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Free Content Contact screening and latent TB infection treatment in Singapore correctional facilities

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SETTING: Singapore, a city-state with a tuberculosis (TB) incidence rate of 47 per 100000 population in 2000.

OBJECTIVES: 1) To report our experience with contact investigation and latent TB infection (LTBI) treatment in high-risk contacts with unknown human immunodeficiency virus (HIV) status in correctional facilities (CFs) (prisons/drug rehabilitation centres); and 2) to compare the yield of contact screening in this setting with that in the community (household/family) setting.

METHODS: The tuberculin skin test (TST) readings of 704 CF contacts screened from 1999 to 2001 were compared with those of 2729 household/family contacts who underwent screening in 2000.

RESULTS: Respectively eight (1.1%) and 20 (0.7%) active TB cases were detected among the CF and community contacts. A significantly higher proportion of CF contacts had first (non-conversion) TST readings ≥15 mm (39% vs. 22%, OR 2.3; 95%Cl 1.9–2.7; P < 0.001), and 10–14 mm (26% vs. 18%, OR 1.6; 95%Cl 1.3–2.0; P < 0.001) and TST conversion (43% vs. 20%, OR 2.9; 95%Cl 1.7–4.9; P < 0.001). LTBI treatment was started in 65% of the CF contacts screened; 87% completed treatment.

CONCLUSION: We found a high LTBI rate among CF contacts, presenting an opportunity for intervention.
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Keywords: contact screening; drug rehabilitation centres; latent TB infection; prisons; tuberculin skin testing; tuberculosis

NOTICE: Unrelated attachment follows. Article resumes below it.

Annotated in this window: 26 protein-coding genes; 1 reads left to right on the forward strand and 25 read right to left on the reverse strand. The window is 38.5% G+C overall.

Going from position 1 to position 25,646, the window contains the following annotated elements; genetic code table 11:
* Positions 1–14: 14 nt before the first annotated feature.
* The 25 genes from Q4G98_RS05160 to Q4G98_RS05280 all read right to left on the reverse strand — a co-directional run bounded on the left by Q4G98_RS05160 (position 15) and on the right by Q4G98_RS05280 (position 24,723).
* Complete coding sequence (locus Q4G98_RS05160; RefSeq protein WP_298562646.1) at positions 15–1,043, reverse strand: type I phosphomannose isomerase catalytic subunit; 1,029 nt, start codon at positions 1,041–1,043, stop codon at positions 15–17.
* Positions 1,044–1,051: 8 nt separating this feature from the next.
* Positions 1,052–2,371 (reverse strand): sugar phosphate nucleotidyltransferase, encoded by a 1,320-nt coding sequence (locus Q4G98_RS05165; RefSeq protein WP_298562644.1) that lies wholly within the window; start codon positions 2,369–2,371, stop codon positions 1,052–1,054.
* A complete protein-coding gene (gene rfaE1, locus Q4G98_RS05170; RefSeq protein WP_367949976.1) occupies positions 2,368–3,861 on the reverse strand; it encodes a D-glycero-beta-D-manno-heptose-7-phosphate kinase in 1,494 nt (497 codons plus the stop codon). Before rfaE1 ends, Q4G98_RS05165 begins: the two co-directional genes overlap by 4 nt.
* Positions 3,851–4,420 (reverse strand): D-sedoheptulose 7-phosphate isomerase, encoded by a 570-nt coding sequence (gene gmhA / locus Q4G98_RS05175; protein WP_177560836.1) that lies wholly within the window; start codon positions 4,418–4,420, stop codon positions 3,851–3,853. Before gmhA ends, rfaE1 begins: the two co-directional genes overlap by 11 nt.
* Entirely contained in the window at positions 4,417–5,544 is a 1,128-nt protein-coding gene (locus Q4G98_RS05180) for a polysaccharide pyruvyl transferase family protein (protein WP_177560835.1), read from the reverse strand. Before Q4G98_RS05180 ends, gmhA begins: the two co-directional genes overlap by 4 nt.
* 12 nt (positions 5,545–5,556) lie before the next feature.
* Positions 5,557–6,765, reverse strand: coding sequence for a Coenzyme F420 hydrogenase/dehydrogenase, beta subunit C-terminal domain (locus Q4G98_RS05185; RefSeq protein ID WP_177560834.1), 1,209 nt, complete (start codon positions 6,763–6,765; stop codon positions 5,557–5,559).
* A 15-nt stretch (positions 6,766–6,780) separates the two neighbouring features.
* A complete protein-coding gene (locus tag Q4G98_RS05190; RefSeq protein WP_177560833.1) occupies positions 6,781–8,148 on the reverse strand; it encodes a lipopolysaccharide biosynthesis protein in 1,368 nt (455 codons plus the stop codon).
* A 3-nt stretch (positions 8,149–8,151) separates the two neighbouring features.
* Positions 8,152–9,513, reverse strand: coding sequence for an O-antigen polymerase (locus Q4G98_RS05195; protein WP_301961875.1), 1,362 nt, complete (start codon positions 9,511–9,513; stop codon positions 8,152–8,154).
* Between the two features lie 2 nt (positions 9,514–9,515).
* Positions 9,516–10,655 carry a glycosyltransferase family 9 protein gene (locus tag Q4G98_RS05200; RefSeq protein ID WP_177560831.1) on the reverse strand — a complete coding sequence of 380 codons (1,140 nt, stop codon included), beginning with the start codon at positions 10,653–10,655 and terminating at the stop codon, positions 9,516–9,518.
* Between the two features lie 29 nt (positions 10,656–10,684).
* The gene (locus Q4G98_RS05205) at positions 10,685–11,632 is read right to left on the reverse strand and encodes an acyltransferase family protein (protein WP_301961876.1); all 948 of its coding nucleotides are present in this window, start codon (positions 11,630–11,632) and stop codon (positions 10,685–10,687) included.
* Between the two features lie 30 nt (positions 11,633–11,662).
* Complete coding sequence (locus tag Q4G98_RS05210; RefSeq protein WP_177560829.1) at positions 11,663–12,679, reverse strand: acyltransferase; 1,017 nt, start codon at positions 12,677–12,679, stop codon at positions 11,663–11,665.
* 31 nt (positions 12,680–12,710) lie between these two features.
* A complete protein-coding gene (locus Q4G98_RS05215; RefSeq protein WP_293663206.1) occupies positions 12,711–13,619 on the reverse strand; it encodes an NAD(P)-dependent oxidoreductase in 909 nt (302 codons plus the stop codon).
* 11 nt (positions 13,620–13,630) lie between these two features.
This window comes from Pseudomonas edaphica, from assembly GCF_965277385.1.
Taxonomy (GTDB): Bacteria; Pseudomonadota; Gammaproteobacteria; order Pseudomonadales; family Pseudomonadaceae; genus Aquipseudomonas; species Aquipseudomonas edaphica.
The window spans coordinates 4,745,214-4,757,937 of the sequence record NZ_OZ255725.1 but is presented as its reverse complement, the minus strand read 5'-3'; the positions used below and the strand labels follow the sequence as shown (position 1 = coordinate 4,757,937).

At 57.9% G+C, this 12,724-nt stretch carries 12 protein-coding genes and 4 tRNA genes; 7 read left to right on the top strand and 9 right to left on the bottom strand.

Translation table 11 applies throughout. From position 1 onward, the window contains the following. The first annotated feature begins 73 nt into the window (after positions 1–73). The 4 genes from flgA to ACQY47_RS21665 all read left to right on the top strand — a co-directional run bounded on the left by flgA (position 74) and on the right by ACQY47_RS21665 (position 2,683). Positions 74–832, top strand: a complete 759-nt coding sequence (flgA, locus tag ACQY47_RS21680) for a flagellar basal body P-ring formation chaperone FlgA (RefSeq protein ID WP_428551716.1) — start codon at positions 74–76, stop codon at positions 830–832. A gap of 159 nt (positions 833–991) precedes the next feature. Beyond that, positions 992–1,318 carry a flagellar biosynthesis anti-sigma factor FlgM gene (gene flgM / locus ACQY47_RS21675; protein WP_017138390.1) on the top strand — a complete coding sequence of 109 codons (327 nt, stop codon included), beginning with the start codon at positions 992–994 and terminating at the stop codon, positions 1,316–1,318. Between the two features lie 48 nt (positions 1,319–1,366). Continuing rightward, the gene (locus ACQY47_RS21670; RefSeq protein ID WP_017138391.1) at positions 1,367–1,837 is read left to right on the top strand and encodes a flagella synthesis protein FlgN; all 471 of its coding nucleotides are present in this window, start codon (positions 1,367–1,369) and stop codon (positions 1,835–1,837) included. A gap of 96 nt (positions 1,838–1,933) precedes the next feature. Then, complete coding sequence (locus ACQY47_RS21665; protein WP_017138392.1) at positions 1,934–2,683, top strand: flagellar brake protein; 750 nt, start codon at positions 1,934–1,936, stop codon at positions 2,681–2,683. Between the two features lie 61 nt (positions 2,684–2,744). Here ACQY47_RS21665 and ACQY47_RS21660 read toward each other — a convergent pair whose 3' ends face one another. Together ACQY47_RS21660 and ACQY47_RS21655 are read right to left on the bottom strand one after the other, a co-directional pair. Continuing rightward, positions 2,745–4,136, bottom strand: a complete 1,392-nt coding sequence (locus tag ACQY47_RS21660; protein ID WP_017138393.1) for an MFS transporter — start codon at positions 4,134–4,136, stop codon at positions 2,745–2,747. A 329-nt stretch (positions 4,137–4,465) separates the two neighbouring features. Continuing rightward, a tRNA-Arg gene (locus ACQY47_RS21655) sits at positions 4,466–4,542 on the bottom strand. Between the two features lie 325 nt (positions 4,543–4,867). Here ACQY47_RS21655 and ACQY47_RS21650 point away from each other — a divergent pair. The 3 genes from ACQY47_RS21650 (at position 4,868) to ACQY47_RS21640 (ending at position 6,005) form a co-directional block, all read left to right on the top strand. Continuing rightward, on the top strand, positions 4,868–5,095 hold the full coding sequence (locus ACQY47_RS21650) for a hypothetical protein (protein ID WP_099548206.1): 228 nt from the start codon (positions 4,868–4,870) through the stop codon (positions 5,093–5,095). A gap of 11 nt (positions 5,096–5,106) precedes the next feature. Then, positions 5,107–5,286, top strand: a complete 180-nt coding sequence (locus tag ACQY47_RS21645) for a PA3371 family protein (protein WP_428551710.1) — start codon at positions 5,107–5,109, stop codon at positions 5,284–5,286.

Document Type: Regular Paper

Affiliations: 1: TB Control Unit, Department of Respiratory Medicine, Tan Tock Seng Hospital, Singapore, Singapore 2: Department of Clinical Epidemiology, Tan Tock Seng Hospital, Singapore, Singapore

Publication date: 2005-11-01

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  • The International Journal of Tuberculosis and Lung Disease publishes articles on all aspects of lung health, including public health-related issues such as training programmes, cost-benefit analysis, legislation, epidemiology, intervention studies and health systems research. The IJTLD is dedicated to the continuing education of physicians and health personnel and the dissemination of information on tuberculosis and lung health world-wide.

    Certain IJTLD articles are selected for translation into French, Spanish, Chinese or Russian. They are available on the Union website

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